Annato seeds have a very mild nutty and sweet scent. It is a very light flavor and not usually detectable if you are using it in small quantities. The seeds are very hard and should not be eaten whole. Once you have infused it into the food, it should be discarded before serving your dish. Alternatively, if you want to use it directly in food, you can grind it up into a fine powder.
Keep Annatto seeds in an air-tight sealed container with your spices away from the sun.
Recipes That Use Annatto Seeds
Kaffir Lime Leaves
Kaffir lime leaves are waxy leaves that come from the kaffir lime tree. The leaves provide a very fresh citrus scent and flavor to dishes without any tartness from the citrus juice so they can be used in a lot of light and refreshing dishes.
They are most commonly used in Southeast Asian (Thai, Lao, Cambodian, Indonesian, Vietnamese) cuisines, you may recognize the flavor of the leaves in the very common and popular tom yum goong soup.
Kaffir lime leaves are commonly used in soups and curries along with lemongrass since the two herbs go hand in hand wonderfully and have similar flavor properties. When finely chopped, it also goes well in rice, salads like Nam Khao (Lao crispy rice salad), noodles dishes like bun bo hue (Spicy Vietnamese Beef Noodle Soup), and stirfry dishes to give it a nice pop in flavor.
One thing to note, these leaves are very potent, so if you have never used them before start with using 2 leaves and go up from there. If you use too much it can easily overpower a dish.
The leaves are quite tough and are not edible (like bay leaves). You will want to discard them once you are done cooking with them. If you plan to just flavor soups and broths with it, keep it whole so you can easily fish them back out. The tough skin will keep its shape so it will not break apart in soups, stews, and curries. If you want to use them in stir-fries, you should rip out the spine of the leaves and discard them. Use the soft parts of the leaves and chop them up very finely before adding them to your dish.
Kaffir lime leaves can be found at Asian grocery stores and are usually in the produce section, usually where there is a fridge. I highly recommend you buy these locally - it is very common for the fresh leaves to grow mold and mildew during transport if you are buying them through the internet. When you are shopping for them locally, look for waxy green leaves. You don't want the leaves to be wrinkly or have any brown on them - that's usually an indication that they are not fresh. Be careful when you handle them as well. The stems on the kaffir lime leaves have thick thorns on them.
There is no true substitute for this ingredient but if I was to substitute it I would substitute it with a mix of lemongrass and lime zest.
These can be stored in the fridge for a few weeks if they are fresh. After a week or so, store them in a well-sealed ziploc bag or container and store them in the freezer.
Lemongrass is a stalky grass-like herb used predominately in Thai, Laotian and Vietnamese cuisines. This herb has a strong lemony and refreshing citrus scent and is used for marinating meat, flavoring broths, or steeping in teas. Lemongrass has no acidity to it, and it doesn't taste like a lemon.
It is a very fibrous and wood herb and if you are using them in a marinade, you want to finely chop it as fine as possible.
In a broth, I like to keep them whole and bruise the thick bottom stalk with a blunt object to release some of the oils. Keeping it whole allows you to remove and discard them from the broth easily when it is done.
Regardless of what method you use, you only use the bottom white parts of the stalk. This is the part that contains the oils and the most flavor. Cut off the top 2-3 inches of the dried tips and discard them. If the outer leaves are dried, those are usually peeled off and discarded as well. You also want to smash it or bruise it to release the oils before you use it as well.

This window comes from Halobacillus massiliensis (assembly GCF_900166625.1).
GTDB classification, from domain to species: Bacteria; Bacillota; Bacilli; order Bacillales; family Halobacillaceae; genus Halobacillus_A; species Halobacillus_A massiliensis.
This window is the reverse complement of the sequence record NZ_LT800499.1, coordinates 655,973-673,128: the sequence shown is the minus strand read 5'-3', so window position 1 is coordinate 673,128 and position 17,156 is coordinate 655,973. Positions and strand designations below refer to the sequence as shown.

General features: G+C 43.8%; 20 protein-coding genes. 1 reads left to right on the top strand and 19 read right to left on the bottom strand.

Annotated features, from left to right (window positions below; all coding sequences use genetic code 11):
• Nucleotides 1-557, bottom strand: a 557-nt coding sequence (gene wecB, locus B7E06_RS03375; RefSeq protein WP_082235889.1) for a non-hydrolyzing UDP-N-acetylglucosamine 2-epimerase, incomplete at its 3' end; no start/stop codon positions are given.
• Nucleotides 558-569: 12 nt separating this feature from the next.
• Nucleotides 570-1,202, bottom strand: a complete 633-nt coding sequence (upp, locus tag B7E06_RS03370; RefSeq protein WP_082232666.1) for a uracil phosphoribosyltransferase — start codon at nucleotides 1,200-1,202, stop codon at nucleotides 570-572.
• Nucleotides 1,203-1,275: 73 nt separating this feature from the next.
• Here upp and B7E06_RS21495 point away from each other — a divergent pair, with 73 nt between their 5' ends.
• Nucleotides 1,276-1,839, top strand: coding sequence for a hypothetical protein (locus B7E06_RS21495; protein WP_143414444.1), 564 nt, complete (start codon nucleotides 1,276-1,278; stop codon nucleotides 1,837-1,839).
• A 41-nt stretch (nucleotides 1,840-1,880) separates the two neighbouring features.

When you are shopping for fresh lemongrass, look for green tips with a milky white bottom stalk that is firm. The bottom of the stalk should not look dried out, that being said, it's normal for the green tops to be slightly dried out. They are about 1 foot long. If you cannot find fresh lemongrass, you can also buy frozen lemongrass as well. It is usually pre-chopped and packaged in plastic containers in the freezer aisle. You can also find lemongrass powder, but I don't recommend using that. The flavor is completely different.
You can store lemongrass in the fridge temporarily for a week or two before it dries out. To keep it for longer than a week, cut 2-3 inches off the top (the dried tips) and discard them, and keep the white stalk at the bottom. Put it in an air-tight freezer bag and store it in the freezer.
This section is where all the Asian ingredients that I can't easily categorize. You will find information on ingredients like Vietnamese fermented sausages, salted duck eggs to something as simple as genmaicha tea!
Genmaicha (Japanese Roasted Brown Rice Tea)
Tea made from Genmaicha is most commonly referred to as popcorn tea from its popcorn flavor thanks to the roasted popped brown rice mixed into the green tea leaves. It has a nutty flavor that tastes like you're drinking a popcorn flavor tea. The popcorn flavor comes from the roasted brown rice. During the roasting process, the rice will occasionally get 'popped' and produces little white fluffy bits that actually look like popcorn!
Genmaicha is most commonly used as tea, however, you can also use it in brines and marinades as well but the process still involves it being steeped into a tea before using it as a brine or marinade.
You can find genmaicha at Asian tea stores and Asian supermarkets. Now that tea is getting more and more popular you can almost always find them at almost all tea stores as well. This green tea comes in either tea bags or in loose leaves. I personally prefer using loose leaves because you have a bit more control over how strong you want your tea by putting in the amount you need.
Store any type of teas in an air-tight container away from sunlight in a cool dark place.